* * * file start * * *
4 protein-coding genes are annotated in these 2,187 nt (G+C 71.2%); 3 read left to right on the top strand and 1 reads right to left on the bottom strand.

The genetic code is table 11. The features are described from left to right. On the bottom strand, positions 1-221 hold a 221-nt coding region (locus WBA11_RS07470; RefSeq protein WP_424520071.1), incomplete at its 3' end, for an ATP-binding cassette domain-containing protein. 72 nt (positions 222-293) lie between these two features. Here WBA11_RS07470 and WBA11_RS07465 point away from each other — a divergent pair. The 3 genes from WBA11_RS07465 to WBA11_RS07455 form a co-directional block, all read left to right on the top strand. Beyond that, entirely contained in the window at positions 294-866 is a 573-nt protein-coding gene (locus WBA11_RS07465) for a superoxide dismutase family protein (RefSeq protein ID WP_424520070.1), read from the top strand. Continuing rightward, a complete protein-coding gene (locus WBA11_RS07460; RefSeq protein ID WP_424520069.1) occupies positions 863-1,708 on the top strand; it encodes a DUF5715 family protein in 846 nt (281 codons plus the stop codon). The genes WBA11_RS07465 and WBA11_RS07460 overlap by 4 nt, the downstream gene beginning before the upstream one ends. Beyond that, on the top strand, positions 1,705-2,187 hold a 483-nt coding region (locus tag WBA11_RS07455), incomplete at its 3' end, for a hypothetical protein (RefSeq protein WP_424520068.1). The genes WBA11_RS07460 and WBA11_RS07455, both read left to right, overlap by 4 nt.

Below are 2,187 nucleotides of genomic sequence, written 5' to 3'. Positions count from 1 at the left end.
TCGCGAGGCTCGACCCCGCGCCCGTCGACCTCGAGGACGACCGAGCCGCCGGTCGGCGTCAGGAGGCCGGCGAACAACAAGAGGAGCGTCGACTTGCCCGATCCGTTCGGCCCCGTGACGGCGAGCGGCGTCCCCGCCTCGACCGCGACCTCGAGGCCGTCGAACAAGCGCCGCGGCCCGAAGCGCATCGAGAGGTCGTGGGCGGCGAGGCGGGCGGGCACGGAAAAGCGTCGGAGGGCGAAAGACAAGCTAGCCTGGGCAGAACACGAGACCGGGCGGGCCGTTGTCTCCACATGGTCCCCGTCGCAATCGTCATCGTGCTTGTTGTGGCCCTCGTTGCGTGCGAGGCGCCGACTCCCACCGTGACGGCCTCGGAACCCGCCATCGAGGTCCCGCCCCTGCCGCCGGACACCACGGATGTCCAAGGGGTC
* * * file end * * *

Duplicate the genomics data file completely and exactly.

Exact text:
4 protein-coding genes are annotated in these 2,187 nt (G+C 71.2%); 3 read left to right on the top strand and 1 reads right to left on the bottom strand.

The genetic code is table 11. The features are described from left to right. On the bottom strand, positions 1-221 hold a 221-nt coding region (locus WBA11_RS07470; RefSeq protein WP_424520071.1), incomplete at its 3' end, for an ATP-binding cassette domain-containing protein. 72 nt (positions 222-293) lie between these two features. Here WBA11_RS07470 and WBA11_RS07465 point away from each other — a divergent pair. The 3 genes from WBA11_RS07465 to WBA11_RS07455 form a co-directional block, all read left to right on the top strand. Beyond that, entirely contained in the window at positions 294-866 is a 573-nt protein-coding gene (locus WBA11_RS07465) for a superoxide dismutase family protein (RefSeq protein ID WP_424520070.1), read from the top strand. Continuing rightward, a complete protein-coding gene (locus WBA11_RS07460; RefSeq protein ID WP_424520069.1) occupies positions 863-1,708 on the top strand; it encodes a DUF5715 family protein in 846 nt (281 codons plus the stop codon). The genes WBA11_RS07465 and WBA11_RS07460 overlap by 4 nt, the downstream gene beginning before the upstream one ends. Beyond that, on the top strand, positions 1,705-2,187 hold a 483-nt coding region (locus tag WBA11_RS07455), incomplete at its 3' end, for a hypothetical protein (RefSeq protein WP_424520068.1). The genes WBA11_RS07460 and WBA11_RS07455, both read left to right, overlap by 4 nt.

Below are 2,187 nucleotides of genomic sequence, written 5' to 3'. Positions count from 1 at the left end.
TCGCGAGGCTCGACCCCGCGCCCGTCGACCTCGAGGACGACCGAGCCGCCGGTCGGCGTCAGGAGGCCGGCGAACAACAAGAGGAGCGTCGACTTGCCCGATCCGTTCGGCCCCGTGACGGCGAGCGGCGTCCCCGCCTCGACCGCGACCTCGAGGCCGTCGAACAAGCGCCGCGGCCCGAAGCGCATCGAGAGGTCGTGGGCGGCGAGGCGGGCGGGCACGGAAAAGCGTCGGAGGGCGAAAGACAAGCTAGCCTGGGCAGAACACGAGACCGGGCGGGCCGTTGTCTCCACATGGTCCCCGTCGCAATCGTCATCGTGCTTGTTGTGGCCCTCGTTGCGTGCGAGGCGCCGACTCCCACCGTGACGGCCTCGGAACCCGCCATCGAGGTCCCGCCCCTGCCGCCGGACACCACGGATGTCCAAGGGGTC